The Demographic Time Bomb
Much has been made of the problem posed by our rising age profile. How are we to make adequate provisions for our senior citizens? This thorny issue was referred to that distinguished thinker, Sir Bertram Utterside, former professor of social studies at one of the UK’s leading universities. Long regarded as perhaps our most eminent observer in this field, Sir Bertram, senses honed by a short break spent in a public park opposite his home, accepted the commission and has delivered his views, couched in characteristically trenchant terms. They are given below:
I am happy to offer a solution to the supposed problem caused by our increasing longevity. This is a fairly simple matter and should have been dealt with below my level. Most of the furore surrounding the issue emanates from disproportionately vocal types, mostly business executives in early middle age, who wish to ensure post-retirement continuance of their extravagant lifestyles. These people should realise that they are already being rewarded far beyond their contributions to our common wellbeing. They have yet to learn the difference between need and greed. I believe Gandhi was credited with making the first reference to this distinction, though I had the same thought, possibly earlier than he did – our two lives overlapped by twenty-odd years.
I will not dwell upon the lower strata of society, as they comprise people whose working lives are mostly drab, and whose retirements will be similar. Still, those concerned are undoubtedly worthy and essential – they also serve who only stand and wait. That is just as well, since if everyone were to erupt simultaneously in a collective burst of creativity, the result would be intolerable.
What matters here is that the angst-ridden upper-echelon characters have no knowledge of how they will feel when they become OAPs. Let me remind them of the words of T. S. Eliot, viz: “In the last few years, everything I had done up to the age of sixty or so has seemed childish.” Not having his text to hand, I do not know whether he mentioned that by the time people reached what he clearly considered the age of wisdom, they no longer care much about anything. They are also aware that their thrusting juniors wish to see the last of them.
When the relative youngsters reach seniority in years, the wiser ones among them will grasp that their task is to contribute what they can, rather than seize what is available. They will understand that the coveted mansion or yacht they acquired will soon be owned by someone else, who will say: “Yes, this once belonged to an industrial or commercial bigwig. Can’t remember the name.” Is that to be your epitaph? The hot-shots I refer to should take a leaf from my book by slackening off, as they are too screwed up. Indeed, only last week a man I had hitherto considered an adversary was kind enough to compliment me on the looseness of my screws. I was mildly flattered and will send him a bottle of my dandelion wine.
Now, I am being paid to offer a solution, and am pleased to say that this is the easiest money I have ever earned. My proposal is that a Ministry of Demography be created, the person in charge to be of less than cabinet rank, reflecting the fact that the brief concerned will be of relatively minor importance.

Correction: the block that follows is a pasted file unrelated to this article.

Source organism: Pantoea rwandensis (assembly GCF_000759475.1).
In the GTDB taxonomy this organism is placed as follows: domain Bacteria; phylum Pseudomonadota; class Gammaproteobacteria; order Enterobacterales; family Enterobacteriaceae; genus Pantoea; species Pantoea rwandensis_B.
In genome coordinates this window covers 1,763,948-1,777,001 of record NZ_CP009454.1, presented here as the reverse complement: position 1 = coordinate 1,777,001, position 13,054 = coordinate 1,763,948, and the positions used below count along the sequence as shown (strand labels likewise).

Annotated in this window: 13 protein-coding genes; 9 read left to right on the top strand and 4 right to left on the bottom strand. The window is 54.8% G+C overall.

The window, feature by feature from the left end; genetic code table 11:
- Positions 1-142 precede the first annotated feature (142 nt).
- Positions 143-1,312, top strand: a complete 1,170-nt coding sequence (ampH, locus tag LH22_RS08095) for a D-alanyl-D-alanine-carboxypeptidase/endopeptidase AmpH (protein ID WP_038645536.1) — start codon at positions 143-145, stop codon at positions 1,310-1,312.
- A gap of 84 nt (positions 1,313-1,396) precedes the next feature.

It is interesting that when ageing people are asked what ambitions they have, many of them place travel before anything else. This is inexcusable, as it is bad enough that these respondents are no longer in the economic mainstream. If, in addition to this, they wish to ruin the environment with their globetrotting, there would seem to be little reason for their continued presence.
The job of the proposed ministry would be to arrange selective culling of the aged. Not being an uncaring man, I suggest that there should be a voluntary element. Those who wish to depart – a cohort the size of which will, I suspect, be much larger than most of our sociologists imagine – should get first go. Only after that clearance would compulsory arrangements be invoked. Naturally, those involved in creative work would be spared the axe, rather in the way that those in reserved occupations are exempted from the blood and guts part of warfare. I recall the unpleasantness of 1939-45, by the end of which event I filled a vital role in the corridors of Whitehall. Imagine the waste if I had been disembowelled while trying to gain a few feet of some Continental battlefield. Horses for courses is the phrase that comes to mind.
Should forced winnowing be necessary, it would be conducted in descending age groups, in which respect I urge older citizens to think of the benefits of calling it a day. No need to continue dealing with tiresomely bland meals, trying to don socks while standing on one foot, fiddling with plastic cards, or generally wondering how to make increasingly unwilling bodies do their minds’ bidding.
I advise those worried about a hereafter to consider that they will go to either (a) complete oblivion, which has its attractions, i.e., it offers neither good nor bad experiences, or (b) a plane higher than ours and detached from physical matters. There is no need to worry about going to Hell. We’re there now, as anyone with a modicum of sensitivity knows.
What I am proposing is a win-win situation, in which those oldsters who want to go will be accommodated, while those who are removed compulsorily need have no qualms. I submit this answer as the most reasonable one to what is, after all, a prosaic question.
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